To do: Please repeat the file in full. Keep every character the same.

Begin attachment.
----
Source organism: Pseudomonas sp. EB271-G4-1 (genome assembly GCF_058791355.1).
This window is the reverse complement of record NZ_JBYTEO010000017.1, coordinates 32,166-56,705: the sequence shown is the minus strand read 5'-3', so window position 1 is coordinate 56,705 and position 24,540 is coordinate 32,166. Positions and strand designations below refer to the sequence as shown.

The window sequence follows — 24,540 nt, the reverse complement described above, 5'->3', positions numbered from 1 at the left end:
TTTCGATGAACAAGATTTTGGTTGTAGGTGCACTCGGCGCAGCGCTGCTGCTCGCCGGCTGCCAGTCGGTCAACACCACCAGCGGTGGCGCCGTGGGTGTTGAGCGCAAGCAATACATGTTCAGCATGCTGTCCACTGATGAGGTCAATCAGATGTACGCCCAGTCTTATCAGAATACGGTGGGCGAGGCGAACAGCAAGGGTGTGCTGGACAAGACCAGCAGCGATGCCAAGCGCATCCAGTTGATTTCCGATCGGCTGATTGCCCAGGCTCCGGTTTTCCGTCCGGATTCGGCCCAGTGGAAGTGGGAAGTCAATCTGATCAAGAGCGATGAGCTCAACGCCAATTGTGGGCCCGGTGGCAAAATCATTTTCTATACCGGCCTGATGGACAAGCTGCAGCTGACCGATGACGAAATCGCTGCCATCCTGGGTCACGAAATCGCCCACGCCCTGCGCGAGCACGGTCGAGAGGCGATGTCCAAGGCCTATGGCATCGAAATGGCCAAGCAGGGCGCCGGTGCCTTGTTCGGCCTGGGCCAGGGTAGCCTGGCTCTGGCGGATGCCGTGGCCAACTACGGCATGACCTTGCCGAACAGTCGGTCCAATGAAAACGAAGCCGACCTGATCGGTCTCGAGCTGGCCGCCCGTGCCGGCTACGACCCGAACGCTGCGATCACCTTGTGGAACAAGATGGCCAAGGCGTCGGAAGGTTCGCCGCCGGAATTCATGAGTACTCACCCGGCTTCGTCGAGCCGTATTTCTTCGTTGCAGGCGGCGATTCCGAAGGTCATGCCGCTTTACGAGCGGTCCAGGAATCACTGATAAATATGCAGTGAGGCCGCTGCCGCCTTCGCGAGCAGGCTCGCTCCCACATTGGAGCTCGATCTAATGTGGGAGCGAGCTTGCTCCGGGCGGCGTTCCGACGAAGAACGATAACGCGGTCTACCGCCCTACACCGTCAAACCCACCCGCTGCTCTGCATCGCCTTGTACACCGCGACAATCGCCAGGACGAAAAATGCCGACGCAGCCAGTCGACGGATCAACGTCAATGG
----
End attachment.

Source organism: Pseudomonas sp. EB271-G4-1 (genome assembly GCF_058791355.1).
This window is the reverse complement of record NZ_JBYTEO010000017.1, coordinates 32,166-56,705: the sequence shown is the minus strand read 5'-3', so window position 1 is coordinate 56,705 and position 24,540 is coordinate 32,166. Positions and strand designations below refer to the sequence as shown.

The window sequence follows — 24,540 nt, the reverse complement described above, 5'->3', positions numbered from 1 at the left end:
TTTCGATGAACAAGATTTTGGTTGTAGGTGCACTCGGCGCAGCGCTGCTGCTCGCCGGCTGCCAGTCGGTCAACACCACCAGCGGTGGCGCCGTGGGTGTTGAGCGCAAGCAATACATGTTCAGCATGCTGTCCACTGATGAGGTCAATCAGATGTACGCCCAGTCTTATCAGAATACGGTGGGCGAGGCGAACAGCAAGGGTGTGCTGGACAAGACCAGCAGCGATGCCAAGCGCATCCAGTTGATTTCCGATCGGCTGATTGCCCAGGCTCCGGTTTTCCGTCCGGATTCGGCCCAGTGGAAGTGGGAAGTCAATCTGATCAAGAGCGATGAGCTCAACGCCAATTGTGGGCCCGGTGGCAAAATCATTTTCTATACCGGCCTGATGGACAAGCTGCAGCTGACCGATGACGAAATCGCTGCCATCCTGGGTCACGAAATCGCCCACGCCCTGCGCGAGCACGGTCGAGAGGCGATGTCCAAGGCCTATGGCATCGAAATGGCCAAGCAGGGCGCCGGTGCCTTGTTCGGCCTGGGCCAGGGTAGCCTGGCTCTGGCGGATGCCGTGGCCAACTACGGCATGACCTTGCCGAACAGTCGGTCCAATGAAAACGAAGCCGACCTGATCGGTCTCGAGCTGGCCGCCCGTGCCGGCTACGACCCGAACGCTGCGATCACCTTGTGGAACAAGATGGCCAAGGCGTCGGAAGGTTCGCCGCCGGAATTCATGAGTACTCACCCGGCTTCGTCGAGCCGTATTTCTTCGTTGCAGGCGGCGATTCCGAAGGTCATGCCGCTTTACGAGCGGTCCAGGAATCACTGATAAATATGCAGTGAGGCCGCTGCCGCCTTCGCGAGCAGGCTCGCTCCCACATTGGAGCTCGATCTAATGTGGGAGCGAGCTTGCTCCGGGCGGCGTTCCGACGAAGAACGATAACGCGGTCTACCGCCCTACACCGTCAAACCCACCCGCTGCTCTGCATCGCCTTGTACACCGCGACAATCGCCAGGACGAAAAATGCCGACGCAGCCAGTCGACGGATCAACGTCAATGG